The challenge is how best to use the timber from the local forest. The application of MMC and off-site manufacture (OSM) approaches normally implies fabrication in a distant factory which, for rural communities, means expensive transportation to their area. Buying in skills can also be costly, while conventional construction is weather dependent. The answer lies in taking OSM on site by making a modern, high-value construction product locally from timber sourced from nearby forests.


In this scenario, dowel-laminated timber (DLT) is an eminently appropriate fabrication method. This non-glued solid laminate timber technology may be less well known than other forms of mass timber but, in the right circumstances (one of which being rural communities), their potential value is immense. Most importantly, local manufacture at small scale is a benefit not available with glued mass timber systems such as cross-laminated timber. DLT, by contrast, requires no glues, nails or screws: the moisture content of the wood does all the work. 


In DLT, the layers of a timber panel are held together by hardwood dowels inserted into holes in the softwood lamellae. When produced manually, however, the dowel insertion process can be extremely time-consuming. Creating a mobile machine/press radically alters this to an efficient production method, automating the hole drilling and dowel insertion process to deliver structurally strong, stable and manageable-sized and panels. Making high-quality solid panels in this way has the potential to raise the value of the timber employed and thus deliver a positive contribution to local economies, as well as creating new opportunities for skills development and sustainable employment.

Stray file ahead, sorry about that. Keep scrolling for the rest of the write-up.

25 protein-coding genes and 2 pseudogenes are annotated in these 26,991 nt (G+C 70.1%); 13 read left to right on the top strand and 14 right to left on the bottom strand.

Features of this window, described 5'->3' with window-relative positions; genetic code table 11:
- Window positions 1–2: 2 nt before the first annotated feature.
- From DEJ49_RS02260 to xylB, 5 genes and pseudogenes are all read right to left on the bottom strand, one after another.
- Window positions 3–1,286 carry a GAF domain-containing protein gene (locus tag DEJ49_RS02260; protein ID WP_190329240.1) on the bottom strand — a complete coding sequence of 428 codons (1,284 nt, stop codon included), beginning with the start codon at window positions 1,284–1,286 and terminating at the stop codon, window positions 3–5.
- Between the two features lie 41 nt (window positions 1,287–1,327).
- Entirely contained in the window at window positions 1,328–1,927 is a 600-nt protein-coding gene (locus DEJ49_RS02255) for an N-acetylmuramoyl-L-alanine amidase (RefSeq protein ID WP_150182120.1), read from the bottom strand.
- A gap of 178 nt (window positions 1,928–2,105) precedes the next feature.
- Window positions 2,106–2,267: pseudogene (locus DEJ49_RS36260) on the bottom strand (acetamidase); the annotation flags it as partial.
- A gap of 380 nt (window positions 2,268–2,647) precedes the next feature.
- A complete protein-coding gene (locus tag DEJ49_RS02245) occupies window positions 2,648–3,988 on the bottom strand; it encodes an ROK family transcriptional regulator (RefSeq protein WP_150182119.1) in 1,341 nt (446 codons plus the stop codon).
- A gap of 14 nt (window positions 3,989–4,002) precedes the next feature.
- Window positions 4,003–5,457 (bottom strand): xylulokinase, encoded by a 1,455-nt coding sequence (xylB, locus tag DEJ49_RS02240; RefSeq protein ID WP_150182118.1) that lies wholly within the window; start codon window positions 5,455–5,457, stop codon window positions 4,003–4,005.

Making it happen

The only snag with this scenario is that such a machine does not yet exist. The technology certainly does – there are more than 20 DLT manufacturing facilities operating in Europe, producing various types of panel (stacked plank, cross laminated or diagonally laminated): the challenge is how the automated fabrication process can be reduced in size to be portable and produce panels that are easily manipulable by a small number of people.


It is a challenge that’s been taken up by the Build Back Rural project, a research and development initiative responsive to the changing circumstances in which rural communities currently exist. Traditional construction has proved itself impotent in the delivery of genuinely affordable housing in the remoter parts of the country, so will the project provide a practical and economically viable solution? All of the other elements of the proposed mobile factory are available: only the portable DLT press needs to be brought into existence. Work on this is well advanced: watch this space.


About the author

Peter Wilson, Architect and Managing Director, Timber Design Initiatives Ltd


Further information

To find out more, visit www.build-back-rural.com


This is a new release from the 2020/2021 Industry Yearbook Online. Download the article here